By Ernest Scheyder
WILMINGTON, N.C. (Reuters) – Coastal North Carolina felt the first bite of Hurricane Florence on Thursday as winds began to rise, a prelude to the slow-moving tempest that forecasters warned would cause catastrophic flooding across a wide swath of the U.S. southeast.
The center of Florence, no longer classified as a major hurricane but still posing a grave threat to life and property, is expected to hit North Carolina’s southern coast Friday, then drift southwest before moving inland on Saturday, enough time to drop feet of rain, according to the National Hurricane Center.
Businesses and homes in the storm’s path were boarded up and thousands of people had moved to emergency shelters, officials said, urging anyone who remained near the coast to flee. Millions were expected to lose power, perhaps for weeks.
“There is still time to leave,” North Carolina Governor Roy Cooper told “CBS This Morning” on Thursday. “This is an extremely dangerous situation.”
Florence’s maximum sustained winds were clocked on Thursday at 110 miles per hour (175 kph) after it was downgraded to a Category 2 on the five-step Saffir-Simpson scale, according to the NHC. The storm was about 170 miles (275 km) east of Wilmington, North Carolina.
Tropical storm-force winds of at least 39 miles per hour (63 kph) extended outward up to 195 miles (315 km) from its center and were due to begin raking North Carolina’s Outer Banks barrier islands around 8 a.m. (1200 GMT) before stretching over low-lying areas reaching from Georgia north into Virginia.
The rain posed a greater danger, forecasters warned, with some spots getting as much as 40 inches (1 m) of precipitation, enough to cause devastating flash floods miles from the coast.
In all, an estimated 10 million people live in areas expected to be placed under a hurricane or storm advisory, according to the U.S. Weather Prediction Center. More than one million people had been ordered to evacuate the coastlines of the Carolinas and Virginia.
Besides inundating the coast with wind-driven storm surges of seawater as high as 13 feet (four meters) along the Carolina coast, Florence could dump 20 to 30 inches (51-76 cm) of rain over much of the region.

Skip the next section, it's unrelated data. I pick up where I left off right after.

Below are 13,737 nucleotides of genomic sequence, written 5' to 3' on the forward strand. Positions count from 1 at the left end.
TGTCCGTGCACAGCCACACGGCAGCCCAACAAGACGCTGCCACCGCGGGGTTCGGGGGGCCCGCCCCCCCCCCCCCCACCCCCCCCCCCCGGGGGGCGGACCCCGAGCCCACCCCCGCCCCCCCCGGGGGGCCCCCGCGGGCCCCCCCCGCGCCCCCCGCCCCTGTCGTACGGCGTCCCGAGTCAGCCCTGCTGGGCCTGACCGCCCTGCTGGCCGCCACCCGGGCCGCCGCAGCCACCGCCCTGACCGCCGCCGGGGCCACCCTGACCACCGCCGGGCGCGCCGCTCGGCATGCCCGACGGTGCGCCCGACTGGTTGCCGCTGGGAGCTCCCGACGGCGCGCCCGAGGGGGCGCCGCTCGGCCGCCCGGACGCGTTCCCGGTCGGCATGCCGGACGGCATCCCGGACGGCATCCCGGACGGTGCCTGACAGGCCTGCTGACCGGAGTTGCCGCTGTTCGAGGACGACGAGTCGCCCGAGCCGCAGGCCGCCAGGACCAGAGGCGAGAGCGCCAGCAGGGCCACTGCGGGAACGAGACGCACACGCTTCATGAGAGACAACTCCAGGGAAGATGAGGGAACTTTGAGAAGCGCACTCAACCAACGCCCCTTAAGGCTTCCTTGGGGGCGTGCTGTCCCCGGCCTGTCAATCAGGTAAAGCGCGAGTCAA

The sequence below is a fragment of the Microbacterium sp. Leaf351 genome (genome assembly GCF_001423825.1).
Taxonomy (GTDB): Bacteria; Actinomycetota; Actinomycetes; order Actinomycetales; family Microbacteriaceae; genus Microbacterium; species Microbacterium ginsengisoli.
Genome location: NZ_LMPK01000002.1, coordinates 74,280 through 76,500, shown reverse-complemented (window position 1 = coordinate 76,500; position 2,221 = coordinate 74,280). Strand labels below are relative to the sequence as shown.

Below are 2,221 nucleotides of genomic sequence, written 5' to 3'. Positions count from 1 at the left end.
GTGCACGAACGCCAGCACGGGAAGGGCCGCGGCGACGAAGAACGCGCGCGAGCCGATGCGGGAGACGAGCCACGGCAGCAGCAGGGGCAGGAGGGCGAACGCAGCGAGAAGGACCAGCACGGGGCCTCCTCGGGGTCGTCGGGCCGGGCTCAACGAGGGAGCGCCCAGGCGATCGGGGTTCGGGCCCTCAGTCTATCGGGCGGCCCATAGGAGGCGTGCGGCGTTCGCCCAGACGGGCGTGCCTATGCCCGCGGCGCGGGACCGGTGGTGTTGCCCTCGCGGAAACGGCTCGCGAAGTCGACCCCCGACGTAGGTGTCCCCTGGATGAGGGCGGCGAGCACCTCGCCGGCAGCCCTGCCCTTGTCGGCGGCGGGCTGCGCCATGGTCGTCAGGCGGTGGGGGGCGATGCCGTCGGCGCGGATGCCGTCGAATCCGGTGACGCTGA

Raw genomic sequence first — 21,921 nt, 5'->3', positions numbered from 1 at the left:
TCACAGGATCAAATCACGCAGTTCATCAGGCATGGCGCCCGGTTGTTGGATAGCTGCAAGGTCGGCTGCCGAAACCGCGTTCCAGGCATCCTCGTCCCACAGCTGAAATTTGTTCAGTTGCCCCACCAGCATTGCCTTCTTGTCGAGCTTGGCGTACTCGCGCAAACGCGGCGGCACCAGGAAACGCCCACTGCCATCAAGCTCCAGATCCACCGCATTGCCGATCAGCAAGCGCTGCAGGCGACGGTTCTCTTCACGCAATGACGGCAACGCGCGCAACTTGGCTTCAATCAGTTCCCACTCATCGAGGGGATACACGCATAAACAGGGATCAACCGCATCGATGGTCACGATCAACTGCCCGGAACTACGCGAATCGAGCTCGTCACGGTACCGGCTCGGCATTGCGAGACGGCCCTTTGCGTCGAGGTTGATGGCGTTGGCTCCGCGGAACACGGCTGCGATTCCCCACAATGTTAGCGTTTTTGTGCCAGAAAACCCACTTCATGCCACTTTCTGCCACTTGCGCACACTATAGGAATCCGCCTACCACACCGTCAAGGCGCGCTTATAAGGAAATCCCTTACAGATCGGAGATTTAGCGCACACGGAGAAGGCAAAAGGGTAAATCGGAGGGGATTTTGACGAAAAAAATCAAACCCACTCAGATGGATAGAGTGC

If it stalls over land, downpours and flooding would be especially severe. Heavy rains were forecast to extend into the Appalachians, affecting parts of Alabama, Tennessee, Kentucky and West Virginia.
TEST FOR TRUMP
The storm will be a test of President Donald Trump’s administration less than two months before elections that will determine control of Congress. After facing severe criticism for its handling of last year’s Hurricane Maria, which killed some 3,000 people in Puerto Rico, Trump has vowed a vigorous response.
“We are completely ready for hurricane Florence, as the storm gets even larger and more powerful. Be careful!” Trump said on Twitter.
The head of the Federal Emergency Management Agency, which is in charge of disaster response, has come under investigation over his use of government vehicles, Politico reported on Thursday.
Emergency declarations were in force in North and South Carolina, Virginia, Maryland and the District of Columbia.
Emergency preparations included activating more than 2,700 National Guard troops, stockpiling food, setting up shelters, switching traffic patterns so major roads led away from shore, and securing 16 nuclear power reactors in the Carolinas and Virginia.
Some in Wilmington could not resist getting one last look at their downtown before the storm hit.
“We just thought we’d go out while we still can,” said Amy Baxter, on a walk near the city’s waterfront with her husband, two sons, and dog.
Baxter, a 46-year-old homemaker, and her family plan to ride out Florence at home with board games and playing cards.
“We live in a house that’s more than 100 years old,” Baxter said. “We feel pretty safe.”
(For graphic on forecast rainfall in inches from Hurricane Florence, click https://tmsnrt.rs/2oZFKSb)
(Additional reporting by Bernie Woodall in Fort Lauderdale, Florida, Brendan O’Brien in Milwaukee and Stephanie Nebehay in Geneva; Editing by Scott Malone)